John Updike famously said, “Nabokov writes prose the only way it should be written, that is, ecstatically.” It’s one of my favorite descriptions of Nabokov’s writing.
Today, I watched the video below. The creator of it, Jason Silva, uses the word ecstatic to describe how he wants to feel. Take two minutes out of your day to watch it:[vimeo https://vimeo.com/29938326 w=600 h=400]
And then read this excellent interview with Jason Silva in The Atlantic:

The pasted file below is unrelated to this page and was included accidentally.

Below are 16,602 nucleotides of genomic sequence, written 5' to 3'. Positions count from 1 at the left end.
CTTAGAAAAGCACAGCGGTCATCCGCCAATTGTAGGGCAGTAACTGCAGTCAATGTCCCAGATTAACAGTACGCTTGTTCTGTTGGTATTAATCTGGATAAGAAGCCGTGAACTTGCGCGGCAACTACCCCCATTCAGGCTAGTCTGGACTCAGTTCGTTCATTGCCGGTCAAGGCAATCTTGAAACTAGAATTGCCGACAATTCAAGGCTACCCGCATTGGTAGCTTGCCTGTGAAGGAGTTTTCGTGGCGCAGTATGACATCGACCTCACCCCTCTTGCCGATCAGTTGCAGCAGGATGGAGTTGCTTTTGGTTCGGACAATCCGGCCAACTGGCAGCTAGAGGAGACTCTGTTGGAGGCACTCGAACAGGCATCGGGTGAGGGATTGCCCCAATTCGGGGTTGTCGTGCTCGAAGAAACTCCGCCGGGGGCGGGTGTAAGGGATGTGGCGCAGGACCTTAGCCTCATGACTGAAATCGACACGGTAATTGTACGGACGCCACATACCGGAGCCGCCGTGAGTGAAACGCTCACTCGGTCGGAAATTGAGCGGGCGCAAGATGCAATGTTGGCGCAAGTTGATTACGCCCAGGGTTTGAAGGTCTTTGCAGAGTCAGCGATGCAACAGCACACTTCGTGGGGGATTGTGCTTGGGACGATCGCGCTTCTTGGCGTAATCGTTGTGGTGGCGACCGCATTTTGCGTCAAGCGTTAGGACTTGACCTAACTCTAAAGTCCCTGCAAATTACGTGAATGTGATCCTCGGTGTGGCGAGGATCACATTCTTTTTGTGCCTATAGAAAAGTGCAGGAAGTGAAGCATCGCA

I’ve heard you described in a lot of interesting ways, as a performance philosopher, an Idea DJ, or even as a shaman—What do those terms mean to you and is there anyone else out there that you see as performing a similar cultural role? Are there historical precedents for what you’re trying to do?Silva: Definitely. I first heard this term “performance philosophy” on a website called Space Collective that was started by the Dutch filmmaker Rene Daalder as a way for humans to imagine what it might be like to eventually leave the Earth. I was reading an article about Timothy Leary that said that Timothy Leary and Buckminster Fuller used to refer to themselves as “performance philosophers,” and that really stuck with me.When Timothy Leary was in prison he was visited by Marshall McLuhan, who told Leary “you can’t stay way out on the fringes if you want to compete in the marketplace of ideas—if your ideas are going to resonate, you need to refine your packaging.” And so they taught Leary to smile, and they taught him about charisma and aesthetic packaging, and ultimately Leary came to appreciate the power of media packaging for his work. According to the article, this is where Timothy Leary the performance philosopher was born, and when he came out of jail all of the sudden he was on all these talk shows, and he was waxing philosophical about virtual reality, and downloading our minds, and moving into cyberspace. All of these ideas became associated with this extremely charismatic guy who was considered equal parts rock star, poet and guru scientist—and that to me suggests the true power of media communications, because these guys were able to take these intergalactic sized ideas and spread them with the tools of media.The problem, as I see it, is that a lot of these stunning philosophical ideas are diluted by their academic packaging; the academics don’t think so because this is their universe, they could care less about how these ideas get packaged because they’re so enmeshed in them. But the rest of us need another way in. We need to be told why these ideas matter, and one of the ways to do that is to present them with these media tools.And these videos that you’re making now? How would you describe them?Silva: I see them as souvenirs that I’m bringing back with me from the ecstatic state. Some people have criticized me for being overly expository, they see me as the equivalent of a voice-over narrator in a film who’s telling you what’s happening on a screen even though you can see it right in front of you. But it’s not enough to feel the experience; it needs to be narrated in real time. That method really works for me because narrating my experience creates a self-amplifying feedback loop whereby articulating experience allows me to feel it in a richer way, which in turn helps me articulate it in a richer way, and so on. That feedback loop helps you sort of author your way into your experience, like writing your name on a tree and saying “Jason was here.” It’s a way of saying “I experienced something and it matters,” a way of throwing an anchor into something that’s ephemeral and trying to hold it in stasis. That’s what we do with all of our art. A beautiful cathedral, a beautiful painting, a beautiful song—all of those are ecstatic visions held in stasis; in some sense the artist is saying “here is a glimpse I had of something ephemeral and fleeting and magical, and I’m doing my best to instantiate that into stone, into paint, into stasis.” And that’s what human beings have always done, we try to capture these experiences before they go dim, we try to make sure that what we glimpse doesn’t fade away before we get hungry or sleepy later.